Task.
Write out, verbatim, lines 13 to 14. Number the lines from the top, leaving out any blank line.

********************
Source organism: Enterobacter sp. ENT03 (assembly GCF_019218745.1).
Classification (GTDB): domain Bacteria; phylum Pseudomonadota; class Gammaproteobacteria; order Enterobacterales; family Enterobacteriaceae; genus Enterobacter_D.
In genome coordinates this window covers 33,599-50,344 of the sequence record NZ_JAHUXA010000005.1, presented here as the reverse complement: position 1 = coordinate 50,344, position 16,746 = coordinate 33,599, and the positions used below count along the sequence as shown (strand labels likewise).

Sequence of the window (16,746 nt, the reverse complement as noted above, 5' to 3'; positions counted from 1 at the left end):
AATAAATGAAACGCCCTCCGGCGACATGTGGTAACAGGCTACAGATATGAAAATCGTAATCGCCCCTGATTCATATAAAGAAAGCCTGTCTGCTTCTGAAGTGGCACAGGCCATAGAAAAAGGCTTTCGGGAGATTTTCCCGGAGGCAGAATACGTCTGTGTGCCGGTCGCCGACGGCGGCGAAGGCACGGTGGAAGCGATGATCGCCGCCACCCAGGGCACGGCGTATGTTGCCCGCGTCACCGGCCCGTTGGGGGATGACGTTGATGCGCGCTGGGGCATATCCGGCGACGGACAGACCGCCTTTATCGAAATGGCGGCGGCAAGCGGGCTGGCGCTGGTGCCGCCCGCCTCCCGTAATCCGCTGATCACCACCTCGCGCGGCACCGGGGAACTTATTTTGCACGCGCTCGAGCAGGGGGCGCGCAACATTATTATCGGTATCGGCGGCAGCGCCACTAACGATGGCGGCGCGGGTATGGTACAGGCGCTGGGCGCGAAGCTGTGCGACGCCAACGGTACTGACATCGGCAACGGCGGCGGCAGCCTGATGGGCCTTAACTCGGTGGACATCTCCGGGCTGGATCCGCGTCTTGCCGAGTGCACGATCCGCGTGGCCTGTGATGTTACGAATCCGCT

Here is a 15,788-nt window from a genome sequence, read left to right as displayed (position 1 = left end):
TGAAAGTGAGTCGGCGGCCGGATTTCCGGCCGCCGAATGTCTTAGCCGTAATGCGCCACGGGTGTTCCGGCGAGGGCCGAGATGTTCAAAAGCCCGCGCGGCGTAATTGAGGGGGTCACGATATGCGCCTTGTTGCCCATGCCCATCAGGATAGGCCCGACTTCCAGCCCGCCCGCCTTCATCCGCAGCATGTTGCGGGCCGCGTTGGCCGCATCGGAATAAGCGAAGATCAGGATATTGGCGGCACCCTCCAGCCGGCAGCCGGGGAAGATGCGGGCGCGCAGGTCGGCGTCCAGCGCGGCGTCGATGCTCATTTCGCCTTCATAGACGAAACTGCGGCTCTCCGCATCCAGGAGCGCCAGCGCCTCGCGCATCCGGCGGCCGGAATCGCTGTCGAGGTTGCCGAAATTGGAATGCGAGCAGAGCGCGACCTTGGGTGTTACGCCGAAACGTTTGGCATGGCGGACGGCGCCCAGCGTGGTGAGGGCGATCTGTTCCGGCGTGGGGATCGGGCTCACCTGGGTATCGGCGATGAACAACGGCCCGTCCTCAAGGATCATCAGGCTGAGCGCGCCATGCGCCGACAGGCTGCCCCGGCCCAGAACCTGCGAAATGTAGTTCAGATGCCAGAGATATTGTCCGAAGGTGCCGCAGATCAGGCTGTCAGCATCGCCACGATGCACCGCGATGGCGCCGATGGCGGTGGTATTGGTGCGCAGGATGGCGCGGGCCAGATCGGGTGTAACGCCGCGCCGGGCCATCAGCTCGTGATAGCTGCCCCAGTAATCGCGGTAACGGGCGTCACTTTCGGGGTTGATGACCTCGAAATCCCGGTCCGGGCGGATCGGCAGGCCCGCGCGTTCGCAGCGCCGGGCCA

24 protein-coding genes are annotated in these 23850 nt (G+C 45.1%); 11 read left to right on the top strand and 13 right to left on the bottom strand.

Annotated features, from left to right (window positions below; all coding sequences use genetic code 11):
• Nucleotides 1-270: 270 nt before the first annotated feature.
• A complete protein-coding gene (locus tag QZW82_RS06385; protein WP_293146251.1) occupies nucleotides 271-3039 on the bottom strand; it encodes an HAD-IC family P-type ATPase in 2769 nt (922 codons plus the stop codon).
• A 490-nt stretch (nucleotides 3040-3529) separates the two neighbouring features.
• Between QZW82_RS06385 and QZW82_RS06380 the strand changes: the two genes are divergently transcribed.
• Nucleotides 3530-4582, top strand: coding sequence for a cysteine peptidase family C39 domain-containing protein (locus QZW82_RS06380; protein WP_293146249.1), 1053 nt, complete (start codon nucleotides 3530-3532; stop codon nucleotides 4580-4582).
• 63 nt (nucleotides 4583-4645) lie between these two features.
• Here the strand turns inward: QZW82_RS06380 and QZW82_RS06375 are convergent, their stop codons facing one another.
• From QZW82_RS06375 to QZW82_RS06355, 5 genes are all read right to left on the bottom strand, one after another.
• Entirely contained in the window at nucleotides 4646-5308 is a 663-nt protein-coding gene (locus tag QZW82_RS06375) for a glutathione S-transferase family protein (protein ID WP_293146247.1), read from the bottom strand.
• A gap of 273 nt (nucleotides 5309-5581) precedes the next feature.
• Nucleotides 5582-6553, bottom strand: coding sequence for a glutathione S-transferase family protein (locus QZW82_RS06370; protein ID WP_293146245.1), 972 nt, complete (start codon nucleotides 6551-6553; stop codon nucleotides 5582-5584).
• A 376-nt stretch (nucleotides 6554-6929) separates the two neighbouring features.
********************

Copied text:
• Between QZW82_RS06385 and QZW82_RS06380 the strand changes: the two genes are divergently transcribed.
• Nucleotides 3530-4582, top strand: coding sequence for a cysteine peptidase family C39 domain-containing protein (locus QZW82_RS06380; protein WP_293146249.1), 1053 nt, complete (start codon nucleotides 3530-3532; stop codon nucleotides 4580-4582).